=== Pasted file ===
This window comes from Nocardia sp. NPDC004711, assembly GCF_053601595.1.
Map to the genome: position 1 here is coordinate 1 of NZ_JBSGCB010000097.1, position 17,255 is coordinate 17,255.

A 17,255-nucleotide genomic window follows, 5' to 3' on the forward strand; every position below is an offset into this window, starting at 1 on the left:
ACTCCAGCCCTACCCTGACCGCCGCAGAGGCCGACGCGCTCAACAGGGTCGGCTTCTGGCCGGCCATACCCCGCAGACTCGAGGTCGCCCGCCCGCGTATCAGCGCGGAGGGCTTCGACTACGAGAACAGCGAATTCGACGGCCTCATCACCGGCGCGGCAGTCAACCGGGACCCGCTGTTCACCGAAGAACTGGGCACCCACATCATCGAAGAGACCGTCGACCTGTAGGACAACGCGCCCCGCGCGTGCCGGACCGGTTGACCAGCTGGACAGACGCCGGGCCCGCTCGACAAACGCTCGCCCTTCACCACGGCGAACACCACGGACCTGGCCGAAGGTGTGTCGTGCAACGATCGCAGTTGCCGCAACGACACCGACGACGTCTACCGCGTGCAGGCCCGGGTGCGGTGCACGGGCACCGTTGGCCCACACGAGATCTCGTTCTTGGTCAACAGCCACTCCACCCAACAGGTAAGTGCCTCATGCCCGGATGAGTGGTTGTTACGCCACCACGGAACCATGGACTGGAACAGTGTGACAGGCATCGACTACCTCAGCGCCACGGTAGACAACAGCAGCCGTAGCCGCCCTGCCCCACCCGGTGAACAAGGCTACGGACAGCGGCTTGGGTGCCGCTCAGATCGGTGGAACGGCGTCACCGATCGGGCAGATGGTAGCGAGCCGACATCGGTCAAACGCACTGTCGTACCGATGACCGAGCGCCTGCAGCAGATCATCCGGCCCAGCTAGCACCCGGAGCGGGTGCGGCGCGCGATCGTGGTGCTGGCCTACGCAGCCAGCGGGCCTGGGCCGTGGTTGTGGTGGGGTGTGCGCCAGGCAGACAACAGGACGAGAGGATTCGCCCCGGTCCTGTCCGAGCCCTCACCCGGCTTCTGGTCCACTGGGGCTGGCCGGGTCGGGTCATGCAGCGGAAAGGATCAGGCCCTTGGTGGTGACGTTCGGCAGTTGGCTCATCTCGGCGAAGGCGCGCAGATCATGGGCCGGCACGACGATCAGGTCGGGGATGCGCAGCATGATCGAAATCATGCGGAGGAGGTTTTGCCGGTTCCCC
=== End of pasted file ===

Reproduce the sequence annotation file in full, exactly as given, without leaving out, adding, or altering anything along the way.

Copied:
This window comes from Nocardia sp. NPDC004711, assembly GCF_053601595.1.
Map to the genome: position 1 here is coordinate 1 of NZ_JBSGCB010000097.1, position 17,255 is coordinate 17,255.

A 17,255-nucleotide genomic window follows, 5' to 3' on the forward strand; every position below is an offset into this window, starting at 1 on the left:
ACTCCAGCCCTACCCTGACCGCCGCAGAGGCCGACGCGCTCAACAGGGTCGGCTTCTGGCCGGCCATACCCCGCAGACTCGAGGTCGCCCGCCCGCGTATCAGCGCGGAGGGCTTCGACTACGAGAACAGCGAATTCGACGGCCTCATCACCGGCGCGGCAGTCAACCGGGACCCGCTGTTCACCGAAGAACTGGGCACCCACATCATCGAAGAGACCGTCGACCTGTAGGACAACGCGCCCCGCGCGTGCCGGACCGGTTGACCAGCTGGACAGACGCCGGGCCCGCTCGACAAACGCTCGCCCTTCACCACGGCGAACACCACGGACCTGGCCGAAGGTGTGTCGTGCAACGATCGCAGTTGCCGCAACGACACCGACGACGTCTACCGCGTGCAGGCCCGGGTGCGGTGCACGGGCACCGTTGGCCCACACGAGATCTCGTTCTTGGTCAACAGCCACTCCACCCAACAGGTAAGTGCCTCATGCCCGGATGAGTGGTTGTTACGCCACCACGGAACCATGGACTGGAACAGTGTGACAGGCATCGACTACCTCAGCGCCACGGTAGACAACAGCAGCCGTAGCCGCCCTGCCCCACCCGGTGAACAAGGCTACGGACAGCGGCTTGGGTGCCGCTCAGATCGGTGGAACGGCGTCACCGATCGGGCAGATGGTAGCGAGCCGACATCGGTCAAACGCACTGTCGTACCGATGACCGAGCGCCTGCAGCAGATCATCCGGCCCAGCTAGCACCCGGAGCGGGTGCGGCGCGCGATCGTGGTGCTGGCCTACGCAGCCAGCGGGCCTGGGCCGTGGTTGTGGTGGGGTGTGCGCCAGGCAGACAACAGGACGAGAGGATTCGCCCCGGTCCTGTCCGAGCCCTCACCCGGCTTCTGGTCCACTGGGGCTGGCCGGGTCGGGTCATGCAGCGGAAAGGATCAGGCCCTTGGTGGTGACGTTCGGCAGTTGGCTCATCTCGGCGAAGGCGCGCAGATCATGGGCCGGCACGACGATCAGGTCGGGGATGCGCAGCATGATCGAAATCATGCGGAGGAGGTTTTGCCGGTTCCCC